- On 8 December, crypto market executives before the Congress.
- They aimed to improve lawmakers’ and regulators’ understanding of this new asset class and the related regulations.
- Cryptocurrency CEOs urged the authorities to consider tailored legislation for the space.
On 8 December, top cryptocurrency companies, including Circle FTX and Coinbase, which their Chief executives appeared before Congress. They were to respond and testify questions related to the services and products within the crypto industry.
Cryptocurrency CEOs Attest in Congress
Representative Maxine Walters chaired the House Financial Committee hearing, targeted to improve authorities’ understanding of the cryptocurrency business and how the industry fits the existing legislation. She cited issues concerning Bitcoin’s mining electricity usage, which weighs against Bitcoin benefits.
Walters said that there were many unanswered questions on how existing regulations apply and whether lawmakers have the needed power to safeguard consumers and investors while promoting innovation in the financial industry.
Bitfury CEE and former OCC acting controller Brian Brooks stated that the topic is essential for any individual concerned by American effectiveness in the capital service industry. Meanwhile, Representative Anthony Gonzalez said that Web3 would empower the global financial space and further touched on the United States’ prospect of losing out on crypto-related innovation because of burdensome regulations. Gonzalez questioned whether the sector would progress for a more unified policy by the country.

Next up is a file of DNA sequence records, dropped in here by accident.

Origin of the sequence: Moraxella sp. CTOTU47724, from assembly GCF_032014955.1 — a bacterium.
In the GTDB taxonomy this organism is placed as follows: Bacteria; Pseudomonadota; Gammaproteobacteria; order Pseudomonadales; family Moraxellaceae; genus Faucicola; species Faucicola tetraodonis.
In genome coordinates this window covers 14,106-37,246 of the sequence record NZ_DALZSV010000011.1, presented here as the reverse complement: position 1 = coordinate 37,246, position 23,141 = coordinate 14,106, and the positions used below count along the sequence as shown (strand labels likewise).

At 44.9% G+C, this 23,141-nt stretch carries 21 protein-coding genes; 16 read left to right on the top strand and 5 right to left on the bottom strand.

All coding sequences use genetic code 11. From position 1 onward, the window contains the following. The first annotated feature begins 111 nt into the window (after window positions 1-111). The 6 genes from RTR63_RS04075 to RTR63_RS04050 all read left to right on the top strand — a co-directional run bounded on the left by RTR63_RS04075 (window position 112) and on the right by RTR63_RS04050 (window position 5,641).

Cryptocurrency execs urged Congress to ensure further clarification on overlapping jurisdictions like CFTC (Commodity Futures Trading Commission) and SEC (Securities and Exchange Commission).
The committee members stated that while nations like Canada have approved crypto-based products like spot BTC exchange-traded funds, the US continues to ban them. Representative Bryan Steil quizzed Coinbase executive Alesia Haas details on SEC’s decision to disallow the company to launch lending product tagged to stablecoins.
Hass declared that the Securities & Exchange Commission did not clarify its decision to deny the product green light.
As Democratic members criticized the crypto sector for carbon footprint by mining activities, some praised crypto wallets’ potential to offer low-cost alternatives to the banking system.
Haas warned that the United States risks unnecessary chilling regulations and laws if the government fails to consider tailored legislative solutions openly discussed with public participation. Nevertheless, analysts think Congress will not create new cryptocurrency laws soon.